In another letter to editor (The NYT in this case), Don Boudreaux comments on the trouble a writer has with the meaning of the word “price.” Taxes are not prices. Would this lady say that it was just part of the price of shopping if her purse were stolen?

Editor, The New York Times
620 Eighth Avenue
New York, NY 10018

To the Editor:

Reproaching people who complain about taxes, Liane Norman insists that “taxes are really just prices” (Letters, Dec. 17).

No ma’am. Prices are terms of exchanges voluntarily agreed to by willing buyers and willing sellers. Because prices result from people spending – or not spending! – their own money, they reflect genuine consumer desires and resource scarcities.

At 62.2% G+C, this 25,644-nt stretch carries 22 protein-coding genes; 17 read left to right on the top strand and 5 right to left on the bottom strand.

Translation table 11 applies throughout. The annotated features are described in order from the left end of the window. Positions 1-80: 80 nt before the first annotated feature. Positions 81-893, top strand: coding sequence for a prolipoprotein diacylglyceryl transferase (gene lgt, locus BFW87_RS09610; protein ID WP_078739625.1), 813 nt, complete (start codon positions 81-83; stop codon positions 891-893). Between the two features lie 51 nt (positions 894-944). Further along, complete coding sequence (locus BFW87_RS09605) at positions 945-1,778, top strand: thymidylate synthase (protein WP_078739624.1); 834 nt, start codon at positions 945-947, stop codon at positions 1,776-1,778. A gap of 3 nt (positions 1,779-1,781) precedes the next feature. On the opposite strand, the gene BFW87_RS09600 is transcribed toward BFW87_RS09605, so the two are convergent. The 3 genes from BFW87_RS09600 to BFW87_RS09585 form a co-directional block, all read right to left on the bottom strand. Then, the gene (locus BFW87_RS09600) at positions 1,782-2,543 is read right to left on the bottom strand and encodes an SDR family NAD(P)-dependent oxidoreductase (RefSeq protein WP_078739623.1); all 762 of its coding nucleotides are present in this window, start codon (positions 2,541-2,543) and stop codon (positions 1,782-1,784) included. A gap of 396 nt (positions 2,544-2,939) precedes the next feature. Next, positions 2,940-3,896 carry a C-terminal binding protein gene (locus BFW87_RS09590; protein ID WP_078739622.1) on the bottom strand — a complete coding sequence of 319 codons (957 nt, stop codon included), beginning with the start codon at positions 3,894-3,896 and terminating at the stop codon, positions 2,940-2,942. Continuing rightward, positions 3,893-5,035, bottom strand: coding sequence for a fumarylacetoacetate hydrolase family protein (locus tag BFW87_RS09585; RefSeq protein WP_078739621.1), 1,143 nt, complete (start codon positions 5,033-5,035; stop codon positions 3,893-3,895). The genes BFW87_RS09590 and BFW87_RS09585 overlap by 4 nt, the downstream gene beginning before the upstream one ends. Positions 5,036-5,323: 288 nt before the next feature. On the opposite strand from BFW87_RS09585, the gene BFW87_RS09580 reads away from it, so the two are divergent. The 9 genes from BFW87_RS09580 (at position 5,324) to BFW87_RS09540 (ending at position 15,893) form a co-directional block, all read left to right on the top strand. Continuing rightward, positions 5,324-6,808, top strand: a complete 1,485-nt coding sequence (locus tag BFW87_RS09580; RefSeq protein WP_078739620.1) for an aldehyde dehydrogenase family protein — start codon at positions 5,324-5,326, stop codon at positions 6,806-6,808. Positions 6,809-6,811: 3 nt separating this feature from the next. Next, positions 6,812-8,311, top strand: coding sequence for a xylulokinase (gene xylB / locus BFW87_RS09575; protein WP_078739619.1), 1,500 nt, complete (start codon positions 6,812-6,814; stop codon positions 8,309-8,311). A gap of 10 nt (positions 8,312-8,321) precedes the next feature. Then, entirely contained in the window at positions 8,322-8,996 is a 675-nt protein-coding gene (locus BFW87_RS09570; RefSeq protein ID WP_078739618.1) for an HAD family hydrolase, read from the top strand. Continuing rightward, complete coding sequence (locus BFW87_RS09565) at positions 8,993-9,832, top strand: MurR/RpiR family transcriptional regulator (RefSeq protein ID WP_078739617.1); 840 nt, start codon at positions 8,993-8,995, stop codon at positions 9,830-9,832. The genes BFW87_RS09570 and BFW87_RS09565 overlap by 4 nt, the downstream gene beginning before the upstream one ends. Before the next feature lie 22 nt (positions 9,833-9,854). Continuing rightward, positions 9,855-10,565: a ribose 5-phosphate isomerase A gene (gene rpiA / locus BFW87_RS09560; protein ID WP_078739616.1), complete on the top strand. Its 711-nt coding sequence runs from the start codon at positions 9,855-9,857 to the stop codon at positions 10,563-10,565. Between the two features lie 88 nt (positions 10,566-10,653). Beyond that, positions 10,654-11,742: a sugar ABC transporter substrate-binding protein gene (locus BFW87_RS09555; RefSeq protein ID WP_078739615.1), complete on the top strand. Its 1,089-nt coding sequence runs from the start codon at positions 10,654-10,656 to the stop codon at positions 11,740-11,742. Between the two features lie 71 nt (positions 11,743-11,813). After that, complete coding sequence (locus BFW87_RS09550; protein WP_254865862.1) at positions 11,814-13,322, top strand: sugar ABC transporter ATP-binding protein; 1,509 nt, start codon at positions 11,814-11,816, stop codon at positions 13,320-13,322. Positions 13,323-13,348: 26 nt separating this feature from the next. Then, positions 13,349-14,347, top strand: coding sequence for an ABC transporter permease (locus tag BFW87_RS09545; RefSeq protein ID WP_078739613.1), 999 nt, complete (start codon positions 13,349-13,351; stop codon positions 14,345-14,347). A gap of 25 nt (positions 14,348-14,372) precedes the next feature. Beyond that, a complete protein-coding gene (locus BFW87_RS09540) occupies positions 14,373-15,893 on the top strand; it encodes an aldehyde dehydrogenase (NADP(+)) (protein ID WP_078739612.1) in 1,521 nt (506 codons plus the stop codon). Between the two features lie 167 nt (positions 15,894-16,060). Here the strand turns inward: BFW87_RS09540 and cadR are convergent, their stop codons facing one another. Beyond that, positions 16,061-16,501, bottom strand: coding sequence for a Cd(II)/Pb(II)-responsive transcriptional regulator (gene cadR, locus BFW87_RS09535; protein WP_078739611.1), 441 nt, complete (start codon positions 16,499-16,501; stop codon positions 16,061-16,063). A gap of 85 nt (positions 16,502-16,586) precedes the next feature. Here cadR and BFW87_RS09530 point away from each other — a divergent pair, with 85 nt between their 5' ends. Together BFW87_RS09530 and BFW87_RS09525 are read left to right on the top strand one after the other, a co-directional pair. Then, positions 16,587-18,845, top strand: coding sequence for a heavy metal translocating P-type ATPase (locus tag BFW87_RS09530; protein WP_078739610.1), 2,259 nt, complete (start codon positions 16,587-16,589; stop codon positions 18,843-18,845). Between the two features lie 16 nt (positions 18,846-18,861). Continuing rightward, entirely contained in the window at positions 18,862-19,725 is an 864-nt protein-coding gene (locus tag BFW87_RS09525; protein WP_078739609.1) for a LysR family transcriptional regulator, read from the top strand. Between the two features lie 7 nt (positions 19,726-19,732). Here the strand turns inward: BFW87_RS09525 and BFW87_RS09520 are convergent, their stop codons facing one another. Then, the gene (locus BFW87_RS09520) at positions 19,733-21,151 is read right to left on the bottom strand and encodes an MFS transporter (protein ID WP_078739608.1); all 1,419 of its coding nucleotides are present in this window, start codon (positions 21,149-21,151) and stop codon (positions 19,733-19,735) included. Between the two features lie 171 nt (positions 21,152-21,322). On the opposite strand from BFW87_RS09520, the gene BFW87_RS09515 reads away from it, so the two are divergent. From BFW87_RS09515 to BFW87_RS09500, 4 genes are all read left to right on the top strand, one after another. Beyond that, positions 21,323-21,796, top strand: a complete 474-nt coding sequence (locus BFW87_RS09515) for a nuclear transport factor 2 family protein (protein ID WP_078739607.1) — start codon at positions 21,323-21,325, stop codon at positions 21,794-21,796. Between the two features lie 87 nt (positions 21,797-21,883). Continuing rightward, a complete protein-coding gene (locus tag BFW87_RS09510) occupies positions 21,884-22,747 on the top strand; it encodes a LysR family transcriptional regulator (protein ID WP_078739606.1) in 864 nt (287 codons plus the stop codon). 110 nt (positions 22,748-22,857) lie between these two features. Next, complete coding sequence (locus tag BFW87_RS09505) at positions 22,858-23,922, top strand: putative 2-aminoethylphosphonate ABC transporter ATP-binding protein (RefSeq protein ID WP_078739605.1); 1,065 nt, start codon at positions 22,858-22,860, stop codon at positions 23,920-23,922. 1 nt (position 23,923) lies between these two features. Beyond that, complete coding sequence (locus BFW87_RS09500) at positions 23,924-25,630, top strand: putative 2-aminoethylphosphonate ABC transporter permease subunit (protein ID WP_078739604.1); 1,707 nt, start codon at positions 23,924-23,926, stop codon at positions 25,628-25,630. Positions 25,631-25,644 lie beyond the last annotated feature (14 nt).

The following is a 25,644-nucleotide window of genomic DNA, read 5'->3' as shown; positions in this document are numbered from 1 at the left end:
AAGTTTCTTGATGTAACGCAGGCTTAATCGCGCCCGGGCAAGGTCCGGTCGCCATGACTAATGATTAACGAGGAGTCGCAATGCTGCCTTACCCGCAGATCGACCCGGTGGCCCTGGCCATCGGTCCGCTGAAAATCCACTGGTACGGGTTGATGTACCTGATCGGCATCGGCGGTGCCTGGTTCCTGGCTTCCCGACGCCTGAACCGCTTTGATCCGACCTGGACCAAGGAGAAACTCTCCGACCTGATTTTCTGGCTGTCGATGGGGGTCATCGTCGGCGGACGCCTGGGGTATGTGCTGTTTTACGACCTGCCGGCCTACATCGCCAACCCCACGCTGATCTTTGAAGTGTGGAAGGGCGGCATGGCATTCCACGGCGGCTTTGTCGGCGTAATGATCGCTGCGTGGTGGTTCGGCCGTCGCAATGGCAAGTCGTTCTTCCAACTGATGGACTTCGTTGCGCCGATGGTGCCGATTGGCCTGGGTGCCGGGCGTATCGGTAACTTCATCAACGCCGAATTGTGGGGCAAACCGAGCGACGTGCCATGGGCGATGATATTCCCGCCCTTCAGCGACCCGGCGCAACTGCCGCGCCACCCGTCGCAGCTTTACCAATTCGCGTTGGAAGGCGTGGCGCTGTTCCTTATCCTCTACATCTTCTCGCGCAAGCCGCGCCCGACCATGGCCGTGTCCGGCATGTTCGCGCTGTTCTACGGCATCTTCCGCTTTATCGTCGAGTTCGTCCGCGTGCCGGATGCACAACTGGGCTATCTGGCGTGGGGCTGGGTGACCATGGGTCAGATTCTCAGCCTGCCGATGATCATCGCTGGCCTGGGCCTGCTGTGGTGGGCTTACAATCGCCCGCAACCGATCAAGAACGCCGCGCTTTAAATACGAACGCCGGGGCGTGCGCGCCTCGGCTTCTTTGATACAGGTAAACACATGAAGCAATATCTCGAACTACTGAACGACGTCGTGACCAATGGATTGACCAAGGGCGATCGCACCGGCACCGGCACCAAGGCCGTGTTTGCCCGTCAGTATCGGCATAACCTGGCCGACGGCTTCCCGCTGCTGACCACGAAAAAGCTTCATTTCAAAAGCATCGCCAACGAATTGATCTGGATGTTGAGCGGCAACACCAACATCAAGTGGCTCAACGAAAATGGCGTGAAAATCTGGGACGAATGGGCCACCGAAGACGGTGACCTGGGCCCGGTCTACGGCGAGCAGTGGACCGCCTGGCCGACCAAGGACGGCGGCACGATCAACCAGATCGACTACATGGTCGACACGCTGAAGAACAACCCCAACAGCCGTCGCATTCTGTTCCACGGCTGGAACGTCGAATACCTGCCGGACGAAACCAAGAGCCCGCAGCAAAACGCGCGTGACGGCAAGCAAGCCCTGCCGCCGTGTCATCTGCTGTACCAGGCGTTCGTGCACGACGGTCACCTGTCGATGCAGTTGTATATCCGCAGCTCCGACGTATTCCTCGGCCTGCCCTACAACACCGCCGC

In stark contrast, taxes are forced extractions. Even when spent with the
intent of benefitting taxpayers, taxes – unlike prices – are never the result of
bargains between buyers and sellers. Taxes, instead, are the result of commands issued by rulers to subjects.

Buyers who refuse to pay sellers’ asking prices go without the goods. Subjects who refuse to pay the sovereign’s demanded tax go to jail.

Donald J. Boudreaux
Professor of Economics
George Mason University